Digital Chosun Ilbo
April 18, 2008
Korea's Internet industry has been rocked by the news that the personal
information of some 10.81 million users of Auction, the country's
largest e-marketplace, was leaked in a hacking incident. The massive
leak vividly demonstrates the vulnerability of Korea's e-marketplaces,
which last year processed some W413 trillion (US$1=992) in online
Several highly-publicized hacking incidents have proved an embarrassment
for a country that prides itself on its technological savvy. After the
attack on Auction earlier this year, Daum, the country's second-largest
search engine, and Mirae Asset, the country's largest securities firm,
were both attacked by hackers. Popular online video games, including
Blizzard Entertainment's "World of Warcraft" and Yedang Online's
"Priston Tale 2," each of which boasts hundreds of thousands of users,
have suffered similar attacks.
Worryingly, the attacks are becoming better organized and more
dangerous. In the past, many hackers were so naive as to show off their
abilities or to stage public "cyber-demonstrations." Now an increasing
number of criminal hackers are seeking to obtain web users' personal
information and profit from it.
More and more hackers are targeting Korean Internet sites from bases in
China, or going through poorly protected China from bases in third
countries. According to a study by the Korea Information Security
Agency, more than 50 percent of all malicious foreign Internet traffic
into Korea comes from China.
The personal information of Korean Internet users, such as residence
registration numbers, are traded on China's black market and passed
around on China's largest websites, including Baidu and Google China.
Last year, the South Korean government formally asked Beijing to have
Chinese websites remove the contraband information. So far China has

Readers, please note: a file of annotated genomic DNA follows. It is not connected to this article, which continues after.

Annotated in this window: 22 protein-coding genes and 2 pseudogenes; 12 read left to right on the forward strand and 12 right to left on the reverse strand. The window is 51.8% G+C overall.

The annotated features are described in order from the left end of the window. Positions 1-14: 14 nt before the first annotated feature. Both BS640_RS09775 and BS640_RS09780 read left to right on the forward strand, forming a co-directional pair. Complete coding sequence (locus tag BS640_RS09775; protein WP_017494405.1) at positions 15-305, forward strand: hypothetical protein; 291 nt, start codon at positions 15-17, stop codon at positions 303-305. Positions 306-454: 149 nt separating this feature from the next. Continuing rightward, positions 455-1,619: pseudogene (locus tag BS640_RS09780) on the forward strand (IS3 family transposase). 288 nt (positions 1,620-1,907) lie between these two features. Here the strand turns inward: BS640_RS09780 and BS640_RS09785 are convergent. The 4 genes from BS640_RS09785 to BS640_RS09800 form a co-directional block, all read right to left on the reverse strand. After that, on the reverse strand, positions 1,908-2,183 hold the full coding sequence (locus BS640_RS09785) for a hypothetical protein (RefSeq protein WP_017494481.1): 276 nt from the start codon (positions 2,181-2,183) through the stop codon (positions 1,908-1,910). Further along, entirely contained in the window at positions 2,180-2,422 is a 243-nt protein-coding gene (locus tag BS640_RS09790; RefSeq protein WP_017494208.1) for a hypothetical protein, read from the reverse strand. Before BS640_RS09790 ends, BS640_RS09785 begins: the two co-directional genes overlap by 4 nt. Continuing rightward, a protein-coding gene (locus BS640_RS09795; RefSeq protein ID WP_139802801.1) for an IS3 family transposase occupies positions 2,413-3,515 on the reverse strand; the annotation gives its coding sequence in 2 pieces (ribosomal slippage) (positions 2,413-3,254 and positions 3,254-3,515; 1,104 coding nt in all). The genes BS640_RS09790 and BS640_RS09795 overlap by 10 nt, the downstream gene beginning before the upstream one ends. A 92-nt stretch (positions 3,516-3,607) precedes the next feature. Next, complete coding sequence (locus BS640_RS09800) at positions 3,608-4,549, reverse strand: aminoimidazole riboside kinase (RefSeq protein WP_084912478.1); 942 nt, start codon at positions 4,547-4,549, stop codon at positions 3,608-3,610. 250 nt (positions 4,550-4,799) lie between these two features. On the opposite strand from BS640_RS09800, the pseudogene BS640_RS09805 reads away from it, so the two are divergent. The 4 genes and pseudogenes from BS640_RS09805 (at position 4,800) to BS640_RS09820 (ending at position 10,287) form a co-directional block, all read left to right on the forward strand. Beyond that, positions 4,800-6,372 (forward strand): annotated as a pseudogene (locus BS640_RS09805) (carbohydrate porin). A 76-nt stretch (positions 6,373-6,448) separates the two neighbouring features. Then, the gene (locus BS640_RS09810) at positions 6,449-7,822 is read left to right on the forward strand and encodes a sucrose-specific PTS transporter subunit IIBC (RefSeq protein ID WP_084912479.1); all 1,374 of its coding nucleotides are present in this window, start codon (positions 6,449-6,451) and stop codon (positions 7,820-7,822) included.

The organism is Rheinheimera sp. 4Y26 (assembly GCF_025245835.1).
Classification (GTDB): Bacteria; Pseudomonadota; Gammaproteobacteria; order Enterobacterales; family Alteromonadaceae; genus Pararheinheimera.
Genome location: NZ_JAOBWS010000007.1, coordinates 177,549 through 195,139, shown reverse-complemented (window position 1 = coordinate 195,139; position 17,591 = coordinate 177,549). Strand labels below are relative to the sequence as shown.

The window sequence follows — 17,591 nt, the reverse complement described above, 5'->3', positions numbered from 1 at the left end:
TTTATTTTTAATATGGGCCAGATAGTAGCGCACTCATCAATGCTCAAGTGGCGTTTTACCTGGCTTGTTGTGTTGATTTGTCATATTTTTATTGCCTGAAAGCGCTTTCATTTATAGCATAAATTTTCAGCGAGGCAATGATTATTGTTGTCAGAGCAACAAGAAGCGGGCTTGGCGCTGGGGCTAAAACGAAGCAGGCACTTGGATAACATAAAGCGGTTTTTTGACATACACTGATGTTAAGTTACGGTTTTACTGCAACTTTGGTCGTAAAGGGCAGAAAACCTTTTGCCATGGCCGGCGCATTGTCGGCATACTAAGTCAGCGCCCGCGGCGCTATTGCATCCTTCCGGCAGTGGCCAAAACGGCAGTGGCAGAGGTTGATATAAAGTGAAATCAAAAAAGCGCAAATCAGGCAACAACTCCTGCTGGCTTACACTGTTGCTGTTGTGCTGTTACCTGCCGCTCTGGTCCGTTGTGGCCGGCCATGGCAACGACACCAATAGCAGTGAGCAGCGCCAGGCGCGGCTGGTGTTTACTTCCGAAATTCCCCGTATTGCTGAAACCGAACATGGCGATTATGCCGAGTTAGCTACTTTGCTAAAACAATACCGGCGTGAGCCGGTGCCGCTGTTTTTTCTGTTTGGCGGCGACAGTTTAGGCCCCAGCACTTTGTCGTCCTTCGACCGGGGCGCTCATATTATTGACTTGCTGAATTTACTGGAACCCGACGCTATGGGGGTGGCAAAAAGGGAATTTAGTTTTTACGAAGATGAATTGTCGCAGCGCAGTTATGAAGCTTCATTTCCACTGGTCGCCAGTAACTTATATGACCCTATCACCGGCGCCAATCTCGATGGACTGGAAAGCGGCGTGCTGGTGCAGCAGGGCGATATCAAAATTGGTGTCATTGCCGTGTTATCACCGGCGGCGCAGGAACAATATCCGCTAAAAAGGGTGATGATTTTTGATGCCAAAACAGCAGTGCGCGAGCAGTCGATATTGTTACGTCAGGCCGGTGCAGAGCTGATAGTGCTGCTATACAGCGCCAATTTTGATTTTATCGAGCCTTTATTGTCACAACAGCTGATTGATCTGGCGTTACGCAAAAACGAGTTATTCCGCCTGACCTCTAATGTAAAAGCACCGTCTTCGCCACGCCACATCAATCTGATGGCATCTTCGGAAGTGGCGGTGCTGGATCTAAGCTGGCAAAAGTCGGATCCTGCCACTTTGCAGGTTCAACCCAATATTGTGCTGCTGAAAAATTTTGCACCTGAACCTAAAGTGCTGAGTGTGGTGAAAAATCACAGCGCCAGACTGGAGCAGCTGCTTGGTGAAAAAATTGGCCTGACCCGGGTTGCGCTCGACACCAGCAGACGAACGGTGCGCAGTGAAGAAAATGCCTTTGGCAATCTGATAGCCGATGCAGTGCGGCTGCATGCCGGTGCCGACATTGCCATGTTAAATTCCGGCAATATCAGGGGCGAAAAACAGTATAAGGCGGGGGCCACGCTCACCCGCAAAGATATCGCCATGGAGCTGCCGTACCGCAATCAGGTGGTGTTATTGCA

done little to help, regarding the problem as the responsibility of
Korean service providers.
Indeed, lax security at Korean web companies is one reason information
leaks are so frequent. Compared with their foreign counterparts, Korean
websites demand too much information from their users. And when leaks
occur, the companies are often slow to act or evasive, denying that
damage has been done. After it discovered that its server had been
hacked in early February, Auction kept the news to itself for almost a
full day, only reporting it to police after the hacker attempted to make
The prevailing trend in the U.S. is toward making it mandatory for
service providers to inform their subscribers of personal information
leaks. Since California took the initiative in 2003, 19 states,
including New York, have either passed laws or introduced bills to this
effect. Such measures are intended to prevent web companies from using
legal loopholes to avoid responsibility for leaks.
An official with Broadcasting and Communications Commission said it is
considering ways to pass a similar law in Korea. Meanwhile the
commission is planning a publicity campaign with 300 Web service
providers for next month to encourage Internet users to change their
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